Scientists are seeking 80 Australian candidates for the study to reduce systemic inflammation that impacts the body's insulin secretion and function, the root cause of Type-2 diabetes.
"Two bio-active compounds found in Indian food - curcumin and omega-3 fat - will be tested for the study. Both are anti-inflammatory agents," said lead author Manohar Garg from the University of Newcastle's Nutraceuticals Research Group.
The participants will be divided into four groups: One group will get curcumin only, the second will get omega-3 fat only, the third will receive both, and the fourth will serve as a control group.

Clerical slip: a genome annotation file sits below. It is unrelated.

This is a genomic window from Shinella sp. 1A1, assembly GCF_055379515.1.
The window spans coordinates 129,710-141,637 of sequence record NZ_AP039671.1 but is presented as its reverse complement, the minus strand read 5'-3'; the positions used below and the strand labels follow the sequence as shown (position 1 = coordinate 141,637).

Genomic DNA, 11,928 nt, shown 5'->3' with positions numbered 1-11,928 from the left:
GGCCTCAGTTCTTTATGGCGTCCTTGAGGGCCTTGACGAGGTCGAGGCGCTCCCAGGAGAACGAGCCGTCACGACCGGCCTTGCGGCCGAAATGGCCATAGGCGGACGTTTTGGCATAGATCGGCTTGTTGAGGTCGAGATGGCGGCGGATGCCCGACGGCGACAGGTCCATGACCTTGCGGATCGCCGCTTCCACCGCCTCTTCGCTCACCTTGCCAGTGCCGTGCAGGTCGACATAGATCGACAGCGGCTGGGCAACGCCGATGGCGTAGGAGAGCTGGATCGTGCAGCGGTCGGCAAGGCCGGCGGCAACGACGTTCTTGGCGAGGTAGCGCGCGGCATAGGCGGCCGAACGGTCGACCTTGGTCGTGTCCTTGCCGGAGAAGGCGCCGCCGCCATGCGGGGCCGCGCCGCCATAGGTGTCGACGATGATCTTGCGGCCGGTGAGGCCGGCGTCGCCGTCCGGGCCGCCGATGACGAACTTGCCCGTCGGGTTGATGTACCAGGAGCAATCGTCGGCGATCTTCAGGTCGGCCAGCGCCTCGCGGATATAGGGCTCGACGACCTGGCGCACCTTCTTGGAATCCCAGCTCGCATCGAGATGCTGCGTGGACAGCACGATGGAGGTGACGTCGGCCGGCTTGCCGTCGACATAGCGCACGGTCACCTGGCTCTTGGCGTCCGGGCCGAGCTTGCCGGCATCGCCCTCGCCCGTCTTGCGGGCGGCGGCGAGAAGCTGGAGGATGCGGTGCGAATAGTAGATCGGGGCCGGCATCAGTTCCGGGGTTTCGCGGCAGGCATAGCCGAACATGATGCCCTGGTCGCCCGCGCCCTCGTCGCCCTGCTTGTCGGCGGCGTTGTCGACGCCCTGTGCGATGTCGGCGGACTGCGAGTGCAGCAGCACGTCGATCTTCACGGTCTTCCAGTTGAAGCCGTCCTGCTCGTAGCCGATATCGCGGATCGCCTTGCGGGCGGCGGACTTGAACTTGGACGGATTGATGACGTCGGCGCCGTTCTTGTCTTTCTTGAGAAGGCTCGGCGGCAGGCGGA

"The anti-inflammatory mechanisms surrounding curcumin and omega-3 fats are different, so we will test if they complement each other and have treatment synergies beyond their individual effects," said Garg.
"We believe the combination is safe, free of side-effects and may prove to be as effective as drugs used for management of diabetes."
Curcumin (turmeric) -- promotes the healing of bruises, sprains, wounds and inflammation, said Garg.
"Nowadays the level of curcumin intake has dropped considerably as people switch to fast foods, and it parallels with a significant rise in type-2 diabetes cases," Garg concluded.